Gallery exhibition wins major award

Berwick Visual Arts (BVA) exhibition Scottish Colourists from the Fleming Wyfold Collection won best event in Northumberland at the Journal Culture Awards at Hexham Abbey.

Wednesday, 30th May 2018, 12:29 pm
Updated Wednesday, 30th May 2018, 12:31 pm
James Lowther of Berwick Visual Arts.

The exhibition was held in the Granary Gallery last summer, and attracted more than 10,000 visitors.

James Lowther, head of BVA, said: “We are absolutely delighted this stunning exhibition has been so widely recognised with this award.”

“Our thanks our due to James Knox, Director of the Fleming Wyfold Collection for working with us so enthusiastically to bring these beautiful paintings to Berwick, and to launch their first ever tour with us. The popularity of the exhibition is testament to our very committed audience, who travelled from across the region and from north of the border, and also to the quality of our programme and facilities in this remote part of Northumberland.”

The works were on loan from the prestigious Fleming-Wyfold Art Foundation, which owns one of the world’s finest private collections of Scottish art. The Granary Gallery was the first ever host gallery for the first ever touring exhibition curated by the Fleming-Wyfold Collection as part of its new ‘museum without walls’ strategy. It was also the first ever dedicated exhibition of Scottish Colourists in the North of England.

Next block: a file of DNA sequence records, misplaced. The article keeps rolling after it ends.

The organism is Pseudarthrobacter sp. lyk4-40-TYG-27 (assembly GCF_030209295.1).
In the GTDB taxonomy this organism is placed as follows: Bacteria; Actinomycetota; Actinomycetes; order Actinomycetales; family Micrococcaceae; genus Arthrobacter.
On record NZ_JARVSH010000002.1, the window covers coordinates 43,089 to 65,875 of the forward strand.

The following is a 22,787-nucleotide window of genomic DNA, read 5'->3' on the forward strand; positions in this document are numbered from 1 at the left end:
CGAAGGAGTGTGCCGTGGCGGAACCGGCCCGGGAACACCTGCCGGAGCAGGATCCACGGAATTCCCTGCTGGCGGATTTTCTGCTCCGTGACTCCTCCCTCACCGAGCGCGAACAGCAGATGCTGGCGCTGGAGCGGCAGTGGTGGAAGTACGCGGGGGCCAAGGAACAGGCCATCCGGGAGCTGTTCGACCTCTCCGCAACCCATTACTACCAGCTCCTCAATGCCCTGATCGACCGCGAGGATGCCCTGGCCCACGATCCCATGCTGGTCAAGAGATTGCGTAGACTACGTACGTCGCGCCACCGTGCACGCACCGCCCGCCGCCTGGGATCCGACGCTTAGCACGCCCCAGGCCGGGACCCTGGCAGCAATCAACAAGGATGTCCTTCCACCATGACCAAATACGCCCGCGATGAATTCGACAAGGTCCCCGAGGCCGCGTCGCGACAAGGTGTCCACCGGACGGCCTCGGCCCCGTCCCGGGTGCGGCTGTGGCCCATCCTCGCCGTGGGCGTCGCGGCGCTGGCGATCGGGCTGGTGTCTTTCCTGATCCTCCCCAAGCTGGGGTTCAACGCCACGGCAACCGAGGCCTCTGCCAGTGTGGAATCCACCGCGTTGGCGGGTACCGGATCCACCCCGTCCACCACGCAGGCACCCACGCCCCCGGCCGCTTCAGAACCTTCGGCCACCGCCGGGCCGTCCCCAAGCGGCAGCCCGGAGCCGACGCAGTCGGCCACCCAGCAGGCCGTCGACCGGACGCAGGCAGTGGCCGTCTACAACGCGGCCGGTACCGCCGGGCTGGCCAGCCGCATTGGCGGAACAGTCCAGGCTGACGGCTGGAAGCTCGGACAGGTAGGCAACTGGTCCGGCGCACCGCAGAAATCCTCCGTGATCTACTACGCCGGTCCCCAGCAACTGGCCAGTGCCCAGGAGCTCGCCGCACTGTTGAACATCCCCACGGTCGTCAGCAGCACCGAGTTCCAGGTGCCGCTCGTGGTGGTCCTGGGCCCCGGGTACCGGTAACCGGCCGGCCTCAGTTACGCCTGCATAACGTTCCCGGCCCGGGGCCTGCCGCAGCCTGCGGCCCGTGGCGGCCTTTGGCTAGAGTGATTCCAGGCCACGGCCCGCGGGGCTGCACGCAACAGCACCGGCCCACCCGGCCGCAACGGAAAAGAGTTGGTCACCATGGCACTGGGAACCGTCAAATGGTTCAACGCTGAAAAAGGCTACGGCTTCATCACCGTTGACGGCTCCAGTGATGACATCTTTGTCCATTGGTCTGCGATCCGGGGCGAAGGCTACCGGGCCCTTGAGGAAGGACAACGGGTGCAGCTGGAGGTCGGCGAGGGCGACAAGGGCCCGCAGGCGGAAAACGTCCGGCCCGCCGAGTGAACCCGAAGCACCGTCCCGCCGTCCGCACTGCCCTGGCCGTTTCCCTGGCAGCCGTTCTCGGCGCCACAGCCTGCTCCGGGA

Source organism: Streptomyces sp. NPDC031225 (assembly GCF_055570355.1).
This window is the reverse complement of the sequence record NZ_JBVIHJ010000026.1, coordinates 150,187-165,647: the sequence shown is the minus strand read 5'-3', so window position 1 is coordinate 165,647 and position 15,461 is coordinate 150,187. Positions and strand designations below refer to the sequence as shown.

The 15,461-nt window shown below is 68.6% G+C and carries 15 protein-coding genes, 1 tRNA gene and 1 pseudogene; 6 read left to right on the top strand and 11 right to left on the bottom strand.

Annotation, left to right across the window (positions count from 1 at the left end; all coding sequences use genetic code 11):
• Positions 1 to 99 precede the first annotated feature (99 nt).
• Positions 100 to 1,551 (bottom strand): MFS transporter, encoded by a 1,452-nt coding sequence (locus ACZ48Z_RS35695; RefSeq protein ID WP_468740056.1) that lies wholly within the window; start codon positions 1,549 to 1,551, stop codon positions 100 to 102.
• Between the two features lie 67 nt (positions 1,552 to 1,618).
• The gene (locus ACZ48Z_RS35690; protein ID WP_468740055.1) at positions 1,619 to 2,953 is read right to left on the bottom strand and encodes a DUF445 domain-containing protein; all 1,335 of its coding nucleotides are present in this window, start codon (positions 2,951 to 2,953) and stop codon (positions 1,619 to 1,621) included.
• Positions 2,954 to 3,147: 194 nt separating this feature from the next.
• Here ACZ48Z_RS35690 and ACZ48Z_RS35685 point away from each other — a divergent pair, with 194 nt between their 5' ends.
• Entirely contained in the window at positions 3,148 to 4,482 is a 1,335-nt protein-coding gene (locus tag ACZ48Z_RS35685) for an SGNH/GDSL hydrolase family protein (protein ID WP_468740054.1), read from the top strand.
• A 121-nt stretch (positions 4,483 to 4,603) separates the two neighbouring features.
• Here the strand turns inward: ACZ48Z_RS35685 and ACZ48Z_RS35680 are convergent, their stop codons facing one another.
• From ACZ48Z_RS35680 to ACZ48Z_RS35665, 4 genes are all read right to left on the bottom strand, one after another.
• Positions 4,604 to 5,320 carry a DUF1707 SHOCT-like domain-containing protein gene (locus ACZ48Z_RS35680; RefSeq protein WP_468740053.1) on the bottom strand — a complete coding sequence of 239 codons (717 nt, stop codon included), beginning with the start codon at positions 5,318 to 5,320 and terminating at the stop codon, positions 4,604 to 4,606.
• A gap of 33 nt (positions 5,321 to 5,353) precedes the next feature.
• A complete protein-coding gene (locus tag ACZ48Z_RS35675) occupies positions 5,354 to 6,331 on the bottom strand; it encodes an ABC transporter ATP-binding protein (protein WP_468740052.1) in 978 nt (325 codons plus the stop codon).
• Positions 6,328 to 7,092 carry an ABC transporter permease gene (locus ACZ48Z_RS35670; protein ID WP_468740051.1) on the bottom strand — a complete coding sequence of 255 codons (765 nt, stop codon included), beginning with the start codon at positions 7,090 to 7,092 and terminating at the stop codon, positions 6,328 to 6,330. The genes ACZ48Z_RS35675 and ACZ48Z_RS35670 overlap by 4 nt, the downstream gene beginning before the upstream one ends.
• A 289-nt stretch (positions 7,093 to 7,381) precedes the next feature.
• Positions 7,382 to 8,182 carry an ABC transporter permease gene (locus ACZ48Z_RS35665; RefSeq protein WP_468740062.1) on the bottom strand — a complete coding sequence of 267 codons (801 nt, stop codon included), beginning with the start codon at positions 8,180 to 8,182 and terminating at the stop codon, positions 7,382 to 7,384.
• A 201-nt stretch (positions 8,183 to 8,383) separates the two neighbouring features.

Sign up to our daily newsletter

The i newsletter cut through the noise

The exhibition included 26 works by the four key Scottish Colourist artists - FCB Cadell, JD Fergusson, GL Hunter and SJ Peploe. Together, they represent some of the greatest achievements in Scottish art and are amongst the most admired of early twentieth century British painters.

They were among the first painters in Britain to see themselves as modern in a European context, and spent time in France early in their careers. Their direct contact with French Post-Impressionism, the work of Henri Matisse and other Fauve artists, inspired them to create some of the most innovative British art of the period.